The Best Steam Engine was a machine ahead of its time. In 1906 Daniel Best’s steam traction engine design made mechanical improvements to farming equipment, which allowed for ease of operation and cost savings to owners. Best’s most significant improvement was the use of a piston-type or spool steam admission valve that alternated high-pressure steam in and exhaust steam out. By balancing the steam pressure, the steam engine tractor was able to move forward and backward more easily, depending on the orientation of the valve.
The Best steamer weighs 34,000 pounds and has wheels 8 feet in diameter in the front, and 5 feet in diameter in the back. The water tank holds up to 940 gallons of water and uses approximately 300 gallons of water per hour. The pressure inside the boiler is 160 pounds per square inch. The steam engine can be powered by different types of fuels such as wood, straw, coal and oil, with oil being the preferred fuel.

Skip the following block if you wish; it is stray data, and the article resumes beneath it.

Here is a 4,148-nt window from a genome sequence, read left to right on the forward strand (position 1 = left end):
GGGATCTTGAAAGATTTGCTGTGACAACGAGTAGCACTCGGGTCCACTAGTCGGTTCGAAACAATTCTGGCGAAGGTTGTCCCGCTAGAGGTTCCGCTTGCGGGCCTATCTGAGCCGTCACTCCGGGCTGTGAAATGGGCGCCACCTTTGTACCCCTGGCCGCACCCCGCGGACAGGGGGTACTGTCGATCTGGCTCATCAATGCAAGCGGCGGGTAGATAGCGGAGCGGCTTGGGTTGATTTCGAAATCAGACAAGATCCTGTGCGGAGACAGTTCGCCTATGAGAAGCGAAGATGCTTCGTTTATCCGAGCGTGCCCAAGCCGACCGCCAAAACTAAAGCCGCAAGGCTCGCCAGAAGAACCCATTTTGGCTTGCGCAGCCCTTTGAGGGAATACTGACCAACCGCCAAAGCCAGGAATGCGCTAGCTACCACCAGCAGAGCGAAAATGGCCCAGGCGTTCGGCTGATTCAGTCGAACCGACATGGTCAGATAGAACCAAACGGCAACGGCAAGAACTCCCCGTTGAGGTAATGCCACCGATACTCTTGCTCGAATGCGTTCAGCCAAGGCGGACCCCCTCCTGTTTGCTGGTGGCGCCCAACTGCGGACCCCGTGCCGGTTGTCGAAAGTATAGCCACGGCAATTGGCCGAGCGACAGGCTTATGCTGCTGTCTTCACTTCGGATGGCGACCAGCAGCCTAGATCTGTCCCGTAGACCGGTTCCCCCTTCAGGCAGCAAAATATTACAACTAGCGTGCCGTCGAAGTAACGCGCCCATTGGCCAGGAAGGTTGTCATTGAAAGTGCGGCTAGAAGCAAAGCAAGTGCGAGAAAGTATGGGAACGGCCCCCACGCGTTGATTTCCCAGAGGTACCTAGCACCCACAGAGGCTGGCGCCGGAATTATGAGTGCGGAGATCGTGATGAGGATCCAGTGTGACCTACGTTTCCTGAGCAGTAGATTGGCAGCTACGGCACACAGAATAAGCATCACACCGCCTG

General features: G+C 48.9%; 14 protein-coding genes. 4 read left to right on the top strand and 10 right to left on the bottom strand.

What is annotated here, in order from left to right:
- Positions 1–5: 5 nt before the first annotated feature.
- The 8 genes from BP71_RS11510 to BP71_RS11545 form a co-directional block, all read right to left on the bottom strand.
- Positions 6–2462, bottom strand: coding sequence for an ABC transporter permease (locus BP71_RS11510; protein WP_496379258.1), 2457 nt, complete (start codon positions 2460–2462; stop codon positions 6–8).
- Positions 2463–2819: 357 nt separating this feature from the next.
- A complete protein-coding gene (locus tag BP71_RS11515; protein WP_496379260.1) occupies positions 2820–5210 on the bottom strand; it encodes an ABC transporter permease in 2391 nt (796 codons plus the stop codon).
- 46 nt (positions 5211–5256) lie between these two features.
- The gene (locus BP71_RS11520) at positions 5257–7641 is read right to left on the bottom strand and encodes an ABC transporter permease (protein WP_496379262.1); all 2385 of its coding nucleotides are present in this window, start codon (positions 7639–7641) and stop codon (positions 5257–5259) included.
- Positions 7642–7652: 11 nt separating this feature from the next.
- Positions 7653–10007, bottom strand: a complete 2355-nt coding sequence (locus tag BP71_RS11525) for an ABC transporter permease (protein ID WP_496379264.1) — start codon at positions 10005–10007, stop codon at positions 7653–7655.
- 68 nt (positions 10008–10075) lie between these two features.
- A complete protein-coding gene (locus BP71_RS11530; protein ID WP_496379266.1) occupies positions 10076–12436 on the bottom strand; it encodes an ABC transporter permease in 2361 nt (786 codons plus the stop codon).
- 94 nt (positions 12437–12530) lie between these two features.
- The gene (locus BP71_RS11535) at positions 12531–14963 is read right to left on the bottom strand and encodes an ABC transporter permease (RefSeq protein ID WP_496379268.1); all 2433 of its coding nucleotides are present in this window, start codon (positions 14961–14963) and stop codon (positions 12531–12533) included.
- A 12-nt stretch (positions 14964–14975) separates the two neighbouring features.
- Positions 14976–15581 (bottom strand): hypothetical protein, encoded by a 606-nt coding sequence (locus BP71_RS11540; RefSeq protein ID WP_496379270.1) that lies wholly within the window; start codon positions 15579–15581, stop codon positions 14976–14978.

This monster machinery is not to be missed and will be on display at the museum for six months.
Join us as we place this piece, on temporary loan from Joe Heidrick, in the museum on October 13th at 11am as part of our Second Saturday Series. A discussion with Joe Heidrick, Tim Heidrick, Jess Gilbertson, and Ed Claessen will begin at noon. Come by and see this piece of agricultural history.